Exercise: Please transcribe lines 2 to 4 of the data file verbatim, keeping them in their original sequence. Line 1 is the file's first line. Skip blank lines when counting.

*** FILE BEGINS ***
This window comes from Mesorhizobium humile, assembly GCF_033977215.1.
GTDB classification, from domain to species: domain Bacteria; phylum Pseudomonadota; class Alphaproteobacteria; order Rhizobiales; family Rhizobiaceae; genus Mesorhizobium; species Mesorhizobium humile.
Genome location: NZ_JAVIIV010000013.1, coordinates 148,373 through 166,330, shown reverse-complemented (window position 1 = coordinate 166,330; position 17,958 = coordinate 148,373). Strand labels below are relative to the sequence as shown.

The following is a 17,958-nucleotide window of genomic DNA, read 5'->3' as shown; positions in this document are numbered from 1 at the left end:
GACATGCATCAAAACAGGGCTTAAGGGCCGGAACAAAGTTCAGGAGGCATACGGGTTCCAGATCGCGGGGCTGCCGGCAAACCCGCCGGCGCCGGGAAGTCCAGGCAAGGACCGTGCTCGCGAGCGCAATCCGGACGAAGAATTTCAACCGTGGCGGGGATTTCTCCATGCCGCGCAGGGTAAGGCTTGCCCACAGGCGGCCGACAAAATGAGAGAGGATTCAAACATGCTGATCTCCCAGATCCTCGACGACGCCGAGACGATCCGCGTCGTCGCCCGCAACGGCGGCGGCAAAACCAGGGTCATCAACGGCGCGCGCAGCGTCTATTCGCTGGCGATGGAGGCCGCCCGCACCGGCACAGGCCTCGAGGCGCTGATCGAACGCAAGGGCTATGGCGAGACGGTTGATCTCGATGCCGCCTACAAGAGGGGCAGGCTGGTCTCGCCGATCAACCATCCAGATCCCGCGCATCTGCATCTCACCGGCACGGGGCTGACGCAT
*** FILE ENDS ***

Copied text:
GTDB classification, from domain to species: domain Bacteria; phylum Pseudomonadota; class Alphaproteobacteria; order Rhizobiales; family Rhizobiaceae; genus Mesorhizobium; species Mesorhizobium humile.
Genome location: NZ_JAVIIV010000013.1, coordinates 148,373 through 166,330, shown reverse-complemented (window position 1 = coordinate 166,330; position 17,958 = coordinate 148,373). Strand labels below are relative to the sequence as shown.

The following is a 17,958-nucleotide window of genomic DNA, read 5'->3' as shown; positions in this document are numbered from 1 at the left end: